6 June 2018
Today we received the happy news that the SAM instrument received enough sample to conduct its ‘evolved gas’ analysis of the powdered rock from our ‘Duluth’ drill hole! This will allow the team to study the composition of ‘Duluth’ and search for clues about the habitability of Gale Crater billions of years ago. It also fully validates the new sample drop off routines that were created to work with our new ‘feed-extended drilling’ technique.
After a busy several sols where Curiosity’s onboard laboratories got back in action, the plan today was relatively quiet with ChemCam LIBS analysis of rock targets ‘Little Marais’ and ‘Independence’, and some housekeeping activities from SAM following its investigations two sols ago.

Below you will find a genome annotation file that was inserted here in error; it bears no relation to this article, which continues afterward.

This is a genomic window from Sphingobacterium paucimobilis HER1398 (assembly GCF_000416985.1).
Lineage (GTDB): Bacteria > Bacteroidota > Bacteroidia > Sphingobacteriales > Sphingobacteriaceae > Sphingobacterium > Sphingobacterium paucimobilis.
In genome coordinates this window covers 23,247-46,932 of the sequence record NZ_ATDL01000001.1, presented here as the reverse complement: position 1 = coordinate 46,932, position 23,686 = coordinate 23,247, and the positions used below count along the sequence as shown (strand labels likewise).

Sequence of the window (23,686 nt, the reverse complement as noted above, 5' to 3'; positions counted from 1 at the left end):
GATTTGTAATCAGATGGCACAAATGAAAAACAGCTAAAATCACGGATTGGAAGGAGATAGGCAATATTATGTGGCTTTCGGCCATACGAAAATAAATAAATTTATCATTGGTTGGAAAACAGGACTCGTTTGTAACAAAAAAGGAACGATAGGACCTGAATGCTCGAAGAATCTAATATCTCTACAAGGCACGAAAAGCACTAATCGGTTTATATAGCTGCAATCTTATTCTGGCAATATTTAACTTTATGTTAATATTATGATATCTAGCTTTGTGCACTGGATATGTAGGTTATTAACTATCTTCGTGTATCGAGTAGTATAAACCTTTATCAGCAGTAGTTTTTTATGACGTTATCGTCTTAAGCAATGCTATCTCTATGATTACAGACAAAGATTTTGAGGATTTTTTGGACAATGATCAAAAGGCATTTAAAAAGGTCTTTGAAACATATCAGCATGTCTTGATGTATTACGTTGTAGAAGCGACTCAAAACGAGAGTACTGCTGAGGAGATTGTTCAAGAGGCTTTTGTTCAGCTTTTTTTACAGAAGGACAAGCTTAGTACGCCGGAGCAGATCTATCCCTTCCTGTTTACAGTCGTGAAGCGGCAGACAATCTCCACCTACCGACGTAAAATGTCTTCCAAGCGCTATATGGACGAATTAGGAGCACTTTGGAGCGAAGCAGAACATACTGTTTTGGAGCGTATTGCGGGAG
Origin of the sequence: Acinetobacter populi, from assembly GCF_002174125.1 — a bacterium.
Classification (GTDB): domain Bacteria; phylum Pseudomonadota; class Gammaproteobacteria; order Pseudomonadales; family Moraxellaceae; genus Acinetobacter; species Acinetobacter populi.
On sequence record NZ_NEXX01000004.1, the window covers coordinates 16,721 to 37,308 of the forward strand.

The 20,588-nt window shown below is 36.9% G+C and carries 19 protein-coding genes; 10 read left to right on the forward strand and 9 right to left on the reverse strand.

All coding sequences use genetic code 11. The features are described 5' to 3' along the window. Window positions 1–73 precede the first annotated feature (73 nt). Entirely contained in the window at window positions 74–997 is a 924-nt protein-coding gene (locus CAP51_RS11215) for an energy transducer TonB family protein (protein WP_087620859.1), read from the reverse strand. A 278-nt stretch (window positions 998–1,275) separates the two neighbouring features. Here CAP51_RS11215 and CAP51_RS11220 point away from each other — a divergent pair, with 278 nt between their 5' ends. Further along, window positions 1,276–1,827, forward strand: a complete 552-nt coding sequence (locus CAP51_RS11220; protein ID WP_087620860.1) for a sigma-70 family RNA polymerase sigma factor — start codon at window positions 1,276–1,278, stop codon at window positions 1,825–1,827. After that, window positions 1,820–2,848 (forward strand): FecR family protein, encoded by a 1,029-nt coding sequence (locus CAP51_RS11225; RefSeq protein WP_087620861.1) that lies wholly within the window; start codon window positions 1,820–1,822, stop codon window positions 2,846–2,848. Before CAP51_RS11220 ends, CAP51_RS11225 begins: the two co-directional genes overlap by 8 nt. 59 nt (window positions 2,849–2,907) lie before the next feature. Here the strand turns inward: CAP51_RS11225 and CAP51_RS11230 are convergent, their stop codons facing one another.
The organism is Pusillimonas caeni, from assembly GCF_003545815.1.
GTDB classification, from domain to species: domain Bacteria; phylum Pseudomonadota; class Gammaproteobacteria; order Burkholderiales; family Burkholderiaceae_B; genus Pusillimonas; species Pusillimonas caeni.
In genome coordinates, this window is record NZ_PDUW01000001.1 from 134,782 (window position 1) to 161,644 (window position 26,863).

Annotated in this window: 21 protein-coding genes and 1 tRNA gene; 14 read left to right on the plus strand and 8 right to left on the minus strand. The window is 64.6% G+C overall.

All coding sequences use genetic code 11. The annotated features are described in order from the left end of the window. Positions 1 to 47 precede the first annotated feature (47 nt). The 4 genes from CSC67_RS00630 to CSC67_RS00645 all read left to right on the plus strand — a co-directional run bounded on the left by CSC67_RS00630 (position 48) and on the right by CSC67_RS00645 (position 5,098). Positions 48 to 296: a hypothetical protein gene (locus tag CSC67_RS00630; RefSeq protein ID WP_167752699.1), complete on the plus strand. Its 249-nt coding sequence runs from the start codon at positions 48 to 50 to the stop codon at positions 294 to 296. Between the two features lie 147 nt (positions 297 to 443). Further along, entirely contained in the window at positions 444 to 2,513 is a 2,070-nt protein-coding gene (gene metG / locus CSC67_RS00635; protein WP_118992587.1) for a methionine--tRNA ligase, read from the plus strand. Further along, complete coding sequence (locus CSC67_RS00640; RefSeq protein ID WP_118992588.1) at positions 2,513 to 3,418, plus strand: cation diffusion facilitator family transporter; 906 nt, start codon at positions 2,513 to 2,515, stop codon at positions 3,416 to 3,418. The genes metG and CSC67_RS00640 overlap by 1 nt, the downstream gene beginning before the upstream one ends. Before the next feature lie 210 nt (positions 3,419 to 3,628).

The environmental science theme group is monitoring a growing large dust storm on the other side of Mars. To help keep tabs on if and when this storm begins to impact Gale Crater, we added two observations with Mastcam to monitor the amount of dust in the atmosphere and a short Navcam dust devil survey. We expect that even if the storm dissipates before becoming a global dust storm, that the amount of dust in Gale will increase over the next several days and this view of the crater’s rim will become far hazier.
Written by Scott Guzewich, Atmospheric Scientist at NASA’s Goddard Space Flight Center